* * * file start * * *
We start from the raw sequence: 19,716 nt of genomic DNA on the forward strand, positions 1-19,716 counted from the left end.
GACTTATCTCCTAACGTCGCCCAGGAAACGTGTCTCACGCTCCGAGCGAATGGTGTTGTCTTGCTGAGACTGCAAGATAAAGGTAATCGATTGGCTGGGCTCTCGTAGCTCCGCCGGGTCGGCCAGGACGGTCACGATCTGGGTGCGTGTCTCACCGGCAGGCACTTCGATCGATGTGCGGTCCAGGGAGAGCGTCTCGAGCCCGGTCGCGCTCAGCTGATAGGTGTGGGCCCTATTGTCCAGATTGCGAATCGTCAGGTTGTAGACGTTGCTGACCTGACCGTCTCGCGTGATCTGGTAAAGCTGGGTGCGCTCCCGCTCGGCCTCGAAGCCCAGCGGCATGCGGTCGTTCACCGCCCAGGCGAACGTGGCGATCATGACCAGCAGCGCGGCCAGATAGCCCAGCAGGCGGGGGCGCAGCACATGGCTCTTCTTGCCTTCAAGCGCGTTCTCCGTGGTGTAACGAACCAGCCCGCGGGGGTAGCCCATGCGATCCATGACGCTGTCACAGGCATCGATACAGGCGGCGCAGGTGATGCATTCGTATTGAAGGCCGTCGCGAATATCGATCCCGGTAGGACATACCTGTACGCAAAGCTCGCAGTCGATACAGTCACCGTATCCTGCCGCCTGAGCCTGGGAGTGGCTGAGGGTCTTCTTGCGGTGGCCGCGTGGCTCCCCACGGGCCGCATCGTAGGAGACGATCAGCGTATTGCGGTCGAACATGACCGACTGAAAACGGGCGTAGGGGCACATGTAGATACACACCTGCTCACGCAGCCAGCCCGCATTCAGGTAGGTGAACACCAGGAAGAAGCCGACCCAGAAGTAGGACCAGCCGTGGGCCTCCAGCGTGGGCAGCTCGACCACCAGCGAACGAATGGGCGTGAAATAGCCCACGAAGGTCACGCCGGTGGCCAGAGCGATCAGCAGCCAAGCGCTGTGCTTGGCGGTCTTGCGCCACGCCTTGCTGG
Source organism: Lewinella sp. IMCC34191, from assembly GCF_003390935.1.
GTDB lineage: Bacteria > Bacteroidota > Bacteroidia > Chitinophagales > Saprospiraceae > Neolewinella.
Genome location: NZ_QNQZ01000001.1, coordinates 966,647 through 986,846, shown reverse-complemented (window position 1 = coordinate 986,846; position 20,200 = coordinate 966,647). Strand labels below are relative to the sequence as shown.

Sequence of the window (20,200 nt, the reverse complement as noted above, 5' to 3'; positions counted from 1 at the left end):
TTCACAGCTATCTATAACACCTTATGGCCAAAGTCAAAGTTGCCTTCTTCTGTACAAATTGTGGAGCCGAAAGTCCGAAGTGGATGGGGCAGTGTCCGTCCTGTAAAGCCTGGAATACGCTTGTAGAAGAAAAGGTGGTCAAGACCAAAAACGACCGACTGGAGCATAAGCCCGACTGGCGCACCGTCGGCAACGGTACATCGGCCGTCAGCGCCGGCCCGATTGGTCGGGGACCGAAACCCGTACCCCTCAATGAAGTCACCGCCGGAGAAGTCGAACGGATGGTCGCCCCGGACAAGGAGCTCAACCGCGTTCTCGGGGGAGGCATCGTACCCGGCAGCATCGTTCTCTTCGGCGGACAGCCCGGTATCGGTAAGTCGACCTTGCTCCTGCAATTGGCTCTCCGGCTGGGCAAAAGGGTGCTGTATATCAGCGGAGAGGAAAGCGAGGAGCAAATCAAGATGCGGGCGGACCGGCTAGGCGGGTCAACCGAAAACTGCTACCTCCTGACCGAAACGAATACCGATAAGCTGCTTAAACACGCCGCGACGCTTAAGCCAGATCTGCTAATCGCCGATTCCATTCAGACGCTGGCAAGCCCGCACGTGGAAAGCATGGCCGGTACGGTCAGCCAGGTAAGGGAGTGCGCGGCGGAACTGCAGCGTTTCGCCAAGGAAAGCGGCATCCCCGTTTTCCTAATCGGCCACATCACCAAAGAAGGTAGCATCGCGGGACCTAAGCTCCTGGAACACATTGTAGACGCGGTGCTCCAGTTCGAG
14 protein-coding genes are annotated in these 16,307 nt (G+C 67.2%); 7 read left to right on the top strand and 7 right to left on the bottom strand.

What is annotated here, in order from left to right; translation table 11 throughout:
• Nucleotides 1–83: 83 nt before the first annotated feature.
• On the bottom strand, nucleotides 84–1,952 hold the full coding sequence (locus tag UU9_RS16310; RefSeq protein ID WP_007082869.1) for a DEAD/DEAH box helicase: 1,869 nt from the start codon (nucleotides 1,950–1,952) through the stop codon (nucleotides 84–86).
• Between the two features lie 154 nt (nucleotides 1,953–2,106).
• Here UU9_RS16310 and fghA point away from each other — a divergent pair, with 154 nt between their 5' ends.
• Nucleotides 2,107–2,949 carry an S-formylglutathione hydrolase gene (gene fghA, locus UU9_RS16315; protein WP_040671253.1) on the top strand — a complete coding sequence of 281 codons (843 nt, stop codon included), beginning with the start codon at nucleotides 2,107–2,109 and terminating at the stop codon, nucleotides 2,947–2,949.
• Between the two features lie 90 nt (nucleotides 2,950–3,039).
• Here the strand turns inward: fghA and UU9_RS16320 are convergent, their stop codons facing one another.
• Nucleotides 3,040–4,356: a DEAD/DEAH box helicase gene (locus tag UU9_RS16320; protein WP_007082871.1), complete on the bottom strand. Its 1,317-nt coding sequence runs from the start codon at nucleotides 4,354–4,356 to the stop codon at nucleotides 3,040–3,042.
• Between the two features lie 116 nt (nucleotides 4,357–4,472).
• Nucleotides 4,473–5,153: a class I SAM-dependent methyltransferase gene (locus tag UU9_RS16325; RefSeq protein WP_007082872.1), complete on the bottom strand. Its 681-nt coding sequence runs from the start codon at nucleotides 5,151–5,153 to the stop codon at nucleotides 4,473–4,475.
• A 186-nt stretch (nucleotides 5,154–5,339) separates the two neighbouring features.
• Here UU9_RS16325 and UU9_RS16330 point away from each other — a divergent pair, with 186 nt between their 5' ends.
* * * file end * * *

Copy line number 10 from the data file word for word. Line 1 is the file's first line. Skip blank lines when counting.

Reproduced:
• Nucleotides 1–83: 83 nt before the first annotated feature.